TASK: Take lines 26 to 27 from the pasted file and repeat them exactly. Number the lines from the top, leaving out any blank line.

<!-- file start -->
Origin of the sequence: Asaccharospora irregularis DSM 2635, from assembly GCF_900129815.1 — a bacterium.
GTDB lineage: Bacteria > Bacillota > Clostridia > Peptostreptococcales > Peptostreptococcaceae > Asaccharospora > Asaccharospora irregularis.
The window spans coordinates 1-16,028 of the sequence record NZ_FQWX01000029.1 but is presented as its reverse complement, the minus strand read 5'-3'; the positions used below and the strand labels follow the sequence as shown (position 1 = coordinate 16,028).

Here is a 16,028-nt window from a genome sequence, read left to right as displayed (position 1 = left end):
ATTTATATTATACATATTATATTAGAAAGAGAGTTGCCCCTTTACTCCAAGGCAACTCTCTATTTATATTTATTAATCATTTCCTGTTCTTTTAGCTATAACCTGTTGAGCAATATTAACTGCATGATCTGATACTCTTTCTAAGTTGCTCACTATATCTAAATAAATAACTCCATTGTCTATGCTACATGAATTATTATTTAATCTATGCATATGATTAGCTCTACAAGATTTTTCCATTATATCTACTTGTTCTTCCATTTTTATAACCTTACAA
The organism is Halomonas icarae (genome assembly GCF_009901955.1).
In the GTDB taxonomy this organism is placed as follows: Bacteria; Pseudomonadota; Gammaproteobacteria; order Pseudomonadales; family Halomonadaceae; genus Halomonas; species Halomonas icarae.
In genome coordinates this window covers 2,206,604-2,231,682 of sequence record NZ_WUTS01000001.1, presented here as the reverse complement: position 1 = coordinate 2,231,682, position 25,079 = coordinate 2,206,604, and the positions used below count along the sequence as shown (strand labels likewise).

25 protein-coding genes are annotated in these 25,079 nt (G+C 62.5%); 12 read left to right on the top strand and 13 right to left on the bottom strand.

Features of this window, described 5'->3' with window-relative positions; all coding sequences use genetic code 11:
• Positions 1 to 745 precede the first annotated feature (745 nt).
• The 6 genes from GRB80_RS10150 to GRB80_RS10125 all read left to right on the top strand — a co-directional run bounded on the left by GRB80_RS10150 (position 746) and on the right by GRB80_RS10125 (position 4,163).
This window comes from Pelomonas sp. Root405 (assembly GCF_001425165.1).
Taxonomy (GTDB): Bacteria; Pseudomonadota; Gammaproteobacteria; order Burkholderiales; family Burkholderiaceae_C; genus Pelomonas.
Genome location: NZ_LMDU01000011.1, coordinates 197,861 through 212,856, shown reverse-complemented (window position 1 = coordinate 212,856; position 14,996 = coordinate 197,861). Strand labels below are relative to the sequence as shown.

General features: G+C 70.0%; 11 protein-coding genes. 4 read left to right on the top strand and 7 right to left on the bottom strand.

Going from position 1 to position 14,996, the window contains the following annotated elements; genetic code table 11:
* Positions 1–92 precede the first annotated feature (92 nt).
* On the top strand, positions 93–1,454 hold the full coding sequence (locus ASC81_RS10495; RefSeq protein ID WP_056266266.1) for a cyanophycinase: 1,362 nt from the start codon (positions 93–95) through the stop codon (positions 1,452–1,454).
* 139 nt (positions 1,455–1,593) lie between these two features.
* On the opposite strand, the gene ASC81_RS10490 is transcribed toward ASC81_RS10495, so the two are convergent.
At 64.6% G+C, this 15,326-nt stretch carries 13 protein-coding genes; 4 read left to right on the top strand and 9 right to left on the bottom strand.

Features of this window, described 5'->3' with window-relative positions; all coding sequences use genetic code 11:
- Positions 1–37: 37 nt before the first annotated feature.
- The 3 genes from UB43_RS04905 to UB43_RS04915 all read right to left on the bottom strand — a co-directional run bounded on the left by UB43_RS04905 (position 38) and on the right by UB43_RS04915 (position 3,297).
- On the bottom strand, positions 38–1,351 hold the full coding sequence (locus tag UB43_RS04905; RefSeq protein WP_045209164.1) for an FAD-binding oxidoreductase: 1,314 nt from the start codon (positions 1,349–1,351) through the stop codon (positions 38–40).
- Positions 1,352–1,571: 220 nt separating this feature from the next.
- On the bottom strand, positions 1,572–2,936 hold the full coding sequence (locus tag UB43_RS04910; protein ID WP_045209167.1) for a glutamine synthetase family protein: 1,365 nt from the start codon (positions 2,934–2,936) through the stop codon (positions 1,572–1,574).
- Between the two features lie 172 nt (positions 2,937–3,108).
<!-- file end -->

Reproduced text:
- On the bottom strand, positions 38–1,351 hold the full coding sequence (locus tag UB43_RS04905; RefSeq protein WP_045209164.1) for an FAD-binding oxidoreductase: 1,314 nt from the start codon (positions 1,349–1,351) through the stop codon (positions 38–40).
- Positions 1,352–1,571: 220 nt separating this feature from the next.